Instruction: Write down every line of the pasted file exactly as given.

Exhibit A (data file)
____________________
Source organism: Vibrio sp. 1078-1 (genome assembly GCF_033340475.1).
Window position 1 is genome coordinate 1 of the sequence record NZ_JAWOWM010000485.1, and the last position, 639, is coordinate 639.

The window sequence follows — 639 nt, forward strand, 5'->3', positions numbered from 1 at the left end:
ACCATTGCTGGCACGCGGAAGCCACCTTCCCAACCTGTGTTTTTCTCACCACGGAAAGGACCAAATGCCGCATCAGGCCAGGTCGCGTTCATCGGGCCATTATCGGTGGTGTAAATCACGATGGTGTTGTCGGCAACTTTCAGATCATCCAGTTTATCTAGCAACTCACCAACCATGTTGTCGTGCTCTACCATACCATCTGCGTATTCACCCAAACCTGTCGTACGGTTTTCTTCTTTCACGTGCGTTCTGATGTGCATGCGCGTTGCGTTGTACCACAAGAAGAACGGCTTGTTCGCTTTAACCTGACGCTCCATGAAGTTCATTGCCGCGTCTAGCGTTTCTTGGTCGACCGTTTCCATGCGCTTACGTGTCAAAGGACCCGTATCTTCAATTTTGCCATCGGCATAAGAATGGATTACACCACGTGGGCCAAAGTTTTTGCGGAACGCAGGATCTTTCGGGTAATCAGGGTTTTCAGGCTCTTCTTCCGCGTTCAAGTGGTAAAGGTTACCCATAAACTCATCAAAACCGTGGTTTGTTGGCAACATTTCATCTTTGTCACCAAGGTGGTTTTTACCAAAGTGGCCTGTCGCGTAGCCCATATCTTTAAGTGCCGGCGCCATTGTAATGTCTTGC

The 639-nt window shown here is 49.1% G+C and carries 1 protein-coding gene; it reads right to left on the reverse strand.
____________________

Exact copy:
Source organism: Vibrio sp. 1078-1 (genome assembly GCF_033340475.1).
Window position 1 is genome coordinate 1 of the sequence record NZ_JAWOWM010000485.1, and the last position, 639, is coordinate 639.

The window sequence follows — 639 nt, forward strand, 5'->3', positions numbered from 1 at the left end:
ACCATTGCTGGCACGCGGAAGCCACCTTCCCAACCTGTGTTTTTCTCACCACGGAAAGGACCAAATGCCGCATCAGGCCAGGTCGCGTTCATCGGGCCATTATCGGTGGTGTAAATCACGATGGTGTTGTCGGCAACTTTCAGATCATCCAGTTTATCTAGCAACTCACCAACCATGTTGTCGTGCTCTACCATACCATCTGCGTATTCACCCAAACCTGTCGTACGGTTTTCTTCTTTCACGTGCGTTCTGATGTGCATGCGCGTTGCGTTGTACCACAAGAAGAACGGCTTGTTCGCTTTAACCTGACGCTCCATGAAGTTCATTGCCGCGTCTAGCGTTTCTTGGTCGACCGTTTCCATGCGCTTACGTGTCAAAGGACCCGTATCTTCAATTTTGCCATCGGCATAAGAATGGATTACACCACGTGGGCCAAAGTTTTTGCGGAACGCAGGATCTTTCGGGTAATCAGGGTTTTCAGGCTCTTCTTCCGCGTTCAAGTGGTAAAGGTTACCCATAAACTCATCAAAACCGTGGTTTGTTGGCAACATTTCATCTTTGTCACCAAGGTGGTTTTTACCAAAGTGGCCTGTCGCGTAGCCCATATCTTTAAGTGCCGGCGCCATTGTAATGTCTTGC

The 639-nt window shown here is 49.1% G+C and carries 1 protein-coding gene; it reads right to left on the reverse strand.